Monthly Archives: February 2008

USA v. Scruggs (‘Bama version) is dismissed, case closed

Here’s a pdf of the judge’s order.  More when I have a minute to read it.

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UPDATE: I read it, and all I can say is thank goodness, it has been a long time coming — finally, a case where the criminal justice system doesn’t railroad a famous, rich, white guy!  Famous rich friends of Dickie Scruggs — it’s party time!

Although the judge did allow that it might have looked bad that Scruggs defied the terms of the injunction, Judge Vinson cited two reasons why the charge of criminal contempt could not stand against Scruggs:

First, the court had no jurisdiction because Scruggs was not active in the Renfroe v. Rigsby case — he was the Rigsby sisters’ lawyer in another capacity. 

Second, Scruggs did not violate the injunction because of its "law enforcement exception."

About the first reason, what a relief to know that one can escape any punishment merely by not being the attorney of record in a case — it is so much better to pay someone else to be the attorney of record, and sit back and actually pull the strings while taking none of the heat! 

About the second, this is also good to know — that an exception that allows the parties to cooperate with law enforcement, also will allow a guy the judge just said isn’t affiliated with the case or representing any party to "cooperate" with law enforcement by using the very documents that are the subject of the injunction to play keep-away.

All in all, a good day’s work, and a vindication of the principles of playing games with judicial orders.

One final thing — you remember how these documents were supposed to be sent to Hood under the "law enforcement exception" so they wouldn’t fall into the wrong hands and hurt Hood’s grand jury investigation?  How soon we forget.  Look at Hood’s press release from when the settlement with State Farm was announced in January 2007, the settlement where he agreed not to prosecute the insurer:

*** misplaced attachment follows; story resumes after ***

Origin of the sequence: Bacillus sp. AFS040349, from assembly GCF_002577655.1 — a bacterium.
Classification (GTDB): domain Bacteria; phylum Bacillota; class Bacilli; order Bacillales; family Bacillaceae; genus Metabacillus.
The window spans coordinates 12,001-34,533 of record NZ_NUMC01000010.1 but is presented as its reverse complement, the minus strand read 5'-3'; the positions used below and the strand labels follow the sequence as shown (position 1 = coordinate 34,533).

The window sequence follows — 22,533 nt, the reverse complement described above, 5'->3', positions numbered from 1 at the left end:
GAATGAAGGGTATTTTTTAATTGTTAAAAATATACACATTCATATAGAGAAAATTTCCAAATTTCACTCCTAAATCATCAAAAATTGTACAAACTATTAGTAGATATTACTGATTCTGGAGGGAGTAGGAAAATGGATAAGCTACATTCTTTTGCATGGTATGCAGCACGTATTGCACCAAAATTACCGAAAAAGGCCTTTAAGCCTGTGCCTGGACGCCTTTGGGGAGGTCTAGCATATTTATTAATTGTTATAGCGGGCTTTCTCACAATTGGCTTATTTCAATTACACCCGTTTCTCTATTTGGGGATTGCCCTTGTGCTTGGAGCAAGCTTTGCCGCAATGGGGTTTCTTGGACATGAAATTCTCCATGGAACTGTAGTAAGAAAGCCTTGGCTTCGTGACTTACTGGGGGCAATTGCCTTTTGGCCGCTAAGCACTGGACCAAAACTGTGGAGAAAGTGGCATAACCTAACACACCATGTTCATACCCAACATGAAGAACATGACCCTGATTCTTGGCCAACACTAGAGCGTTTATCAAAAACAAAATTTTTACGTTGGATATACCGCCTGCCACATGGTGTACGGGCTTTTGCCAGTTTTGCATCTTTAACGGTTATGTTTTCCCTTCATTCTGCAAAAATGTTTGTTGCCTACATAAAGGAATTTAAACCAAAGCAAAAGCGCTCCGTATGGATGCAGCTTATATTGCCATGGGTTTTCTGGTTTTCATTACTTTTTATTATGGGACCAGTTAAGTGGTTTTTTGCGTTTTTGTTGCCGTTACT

"After months of heated negotiations, I am happy to announce that our office has reached a settlement agreement with State Farm in our state court litigation,” said Attorney General Jim Hood.

Months of negotiations?  Let’s see, the documents were sent to Hood in mid-December 2006.  Well, then . . . I guess, just maybe, protecting the grand jury process wasn’t really the motive for sending the documents after all.  Why not?  For starters, let’s remember that we’ve heard some substantial evidence that, about this very time, Scruggs was pressuing Hood to drop the criminal investigation so State Farm would settle civil cases with Scruggs. 

 

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More on Hood interview on MPB

Is it just about over, the Jim Hood Self-Destruction Tour? I mean, we are all on his back to talk when he fell silent in the wake of the Scruggs indictment, but now it looks like Quiet Jim knew better than Chatty Jim.  This new strategy of talking to the media? Not working.  When is one of Hood’s people going to put an arm on his shoulder, take him aside and say, "Jimbo, we’re going need you to make some changes here.  What we’re picturing is kind of an immediate transition from this jabber-jaws thing where you keep on stepping in it out in public and hurting yourself and us, and going more to a kind of a deal where you go back to hiding in your office with the phone turned off and the curtains shut. "